National Asian Pacific American Women’s Forum argues before 9th Cir. Court of Appeals in lawsuit against Arizona race- and sex- selective abortion bans

By NAPAWF News
Published: Wednesday, December 9th, 2015

FOR IMMEDIATE RELEASE

December 9, 2015
Contact:
Lauren Gray, Camino PR
212-255-2575
lauren@caminopr.com

 

NEW YORK — Today, the 9th Cir. Court of Appeals will hear arguments in NAACP and NAPAWF v. Tom Horne to determine whether the National Asian Pacific American Women’s Forum (NAPAWF) and Maricopa County branch of the National Association for the Advancement of Colored People (NAACP-MC) have standing to challenge the “Susan B. Anthony and Frederick Douglass Prenatal Nondiscrimination Act of 2011,” an Arizona race- and sex- selective abortion ban.

“Arizona’s deceptively named abortion ban is a wolf in sheep’s clothing,” said NAPAWF Executive Director Miriam Yeung. “While the law purports to fight racism and sexism by banning race- and sex-selective abortions, it really is yet another attempt to prevent women from accessing safe and legal abortion. In addition to creating unnecessary barriers to health care, these laws fuel racism and stigma by promoting false stereotypes that Asian Americans do not value women and girls.”

NAPAWF and the NAACP-MC, represented by attorneys from the American Civil Liberties Union (ACLU), will argue that racial stigma and intentional discrimination resulting from the law causes sufficient harm to warrant standing. The appeal is in response to the dismissal of a 2013 challenge brought by the ACLU on behalf of NAPAWF and the NAACP-MC to an Arizona race- and sex-selection abortion ban law on grounds that it unconstitutionally discriminated against people of color. The case was dismissed by the district court for lack of standing. The outcome of today’s arguments will determine whether the NAPAWF and NAACP-MC case can be heard on its merits.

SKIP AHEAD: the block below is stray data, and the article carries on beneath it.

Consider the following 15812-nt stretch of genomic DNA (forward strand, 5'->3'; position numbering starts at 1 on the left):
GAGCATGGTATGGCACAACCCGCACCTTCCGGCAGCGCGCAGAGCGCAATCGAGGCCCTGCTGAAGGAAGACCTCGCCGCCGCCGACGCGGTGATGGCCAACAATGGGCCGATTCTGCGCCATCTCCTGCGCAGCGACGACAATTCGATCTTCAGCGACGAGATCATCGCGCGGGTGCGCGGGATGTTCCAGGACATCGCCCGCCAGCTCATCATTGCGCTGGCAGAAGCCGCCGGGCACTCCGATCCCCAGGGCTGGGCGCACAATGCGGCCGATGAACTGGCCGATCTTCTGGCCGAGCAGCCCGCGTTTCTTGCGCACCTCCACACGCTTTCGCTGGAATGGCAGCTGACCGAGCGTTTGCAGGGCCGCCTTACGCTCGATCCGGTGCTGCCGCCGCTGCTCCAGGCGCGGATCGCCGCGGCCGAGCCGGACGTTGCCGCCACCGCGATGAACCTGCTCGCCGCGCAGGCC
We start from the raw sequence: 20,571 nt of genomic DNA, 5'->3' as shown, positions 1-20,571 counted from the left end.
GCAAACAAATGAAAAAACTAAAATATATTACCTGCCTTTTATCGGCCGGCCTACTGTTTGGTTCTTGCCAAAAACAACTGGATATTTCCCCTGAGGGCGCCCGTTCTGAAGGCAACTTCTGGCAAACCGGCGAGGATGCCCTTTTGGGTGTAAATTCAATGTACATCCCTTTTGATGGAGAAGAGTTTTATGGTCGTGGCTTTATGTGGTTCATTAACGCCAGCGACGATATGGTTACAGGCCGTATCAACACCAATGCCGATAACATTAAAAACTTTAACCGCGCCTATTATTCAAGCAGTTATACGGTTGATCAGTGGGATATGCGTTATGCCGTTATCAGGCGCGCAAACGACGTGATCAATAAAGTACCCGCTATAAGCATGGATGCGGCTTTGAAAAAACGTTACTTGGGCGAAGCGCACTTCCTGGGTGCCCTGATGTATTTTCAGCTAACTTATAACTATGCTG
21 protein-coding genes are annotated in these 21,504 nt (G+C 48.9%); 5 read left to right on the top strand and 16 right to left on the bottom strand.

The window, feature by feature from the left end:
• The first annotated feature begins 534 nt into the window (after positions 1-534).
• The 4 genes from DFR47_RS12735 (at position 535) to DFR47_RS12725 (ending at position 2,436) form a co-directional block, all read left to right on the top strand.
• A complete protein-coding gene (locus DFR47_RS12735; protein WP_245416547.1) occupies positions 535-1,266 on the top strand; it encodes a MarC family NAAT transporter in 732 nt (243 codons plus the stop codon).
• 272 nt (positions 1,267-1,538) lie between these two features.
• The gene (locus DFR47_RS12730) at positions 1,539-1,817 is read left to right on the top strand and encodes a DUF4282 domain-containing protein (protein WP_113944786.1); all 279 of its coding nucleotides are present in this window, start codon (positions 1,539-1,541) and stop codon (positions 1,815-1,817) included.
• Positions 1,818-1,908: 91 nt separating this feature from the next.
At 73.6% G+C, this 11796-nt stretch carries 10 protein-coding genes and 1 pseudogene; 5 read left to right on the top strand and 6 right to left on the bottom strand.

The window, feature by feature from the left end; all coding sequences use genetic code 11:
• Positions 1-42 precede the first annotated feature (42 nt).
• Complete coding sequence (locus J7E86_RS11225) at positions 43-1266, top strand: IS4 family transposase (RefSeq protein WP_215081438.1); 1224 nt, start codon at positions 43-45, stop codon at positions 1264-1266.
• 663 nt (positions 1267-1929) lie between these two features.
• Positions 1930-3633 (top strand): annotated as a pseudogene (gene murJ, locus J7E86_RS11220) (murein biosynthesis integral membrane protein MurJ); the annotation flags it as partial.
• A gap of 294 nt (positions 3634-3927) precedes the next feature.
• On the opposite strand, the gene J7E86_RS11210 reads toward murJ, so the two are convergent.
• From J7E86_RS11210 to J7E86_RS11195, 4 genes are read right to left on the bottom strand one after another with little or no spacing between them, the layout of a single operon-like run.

NAPAWF argues that sex-selective abortion bans exploit an international problem to push a domestic anti-abortion agenda by furthering false stereotypes about the Asian American community. For example, the Arizona state legislature cited reports of sex-selection abortions in Asia to justify including a sex-selective provision during the passage of the law.

There is currently no evidence that Asian American women in Arizona are seeking sex-selective abortions. A recent national study from the University of Chicago School of Law shows that Asian Americans are actually giving birth to more girls than white Americans.

“As a Phoenix native and a third-generation Japanese-American, I can attest to the fact that laws stemming from racist stereotypes that Asian Americans do not value women and girls have no place in Arizona,” said Kathy Nakagawa, founding sister and co-chair of the NAPAWF Arizona chapter. “This law denigrates the AAPI community and our rights.”

In recent years, politicians in almost half the states in the country as well as a majority of the U.S. House of Representatives have tried to pass anti-abortion laws, purportedly to address a bias against girl children among Asian Americans. In response, cities such as San Francisco and Oakland have taken a stand against the racism and stigma fueled by sex-selective abortion bans by issuing city council resolutions prohibiting these types of laws from being enacted. A similar resolution is currently being considered by New York City Council.

To access NAPAWF’s fact sheet on case background and procedural history, click here.

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The National Asian Pacific American Women’s Forum (NAPAWF): NAPAWF is the only multi-issue, progressive, community organizing, and policy advocacy organization for Asian American and Pacific Islander women and girls in the U.S. NAPAWF’s mission is to build a movement to advance social justice and human rights for Asian American & Pacific Islander (AAPI) women and girls.

 

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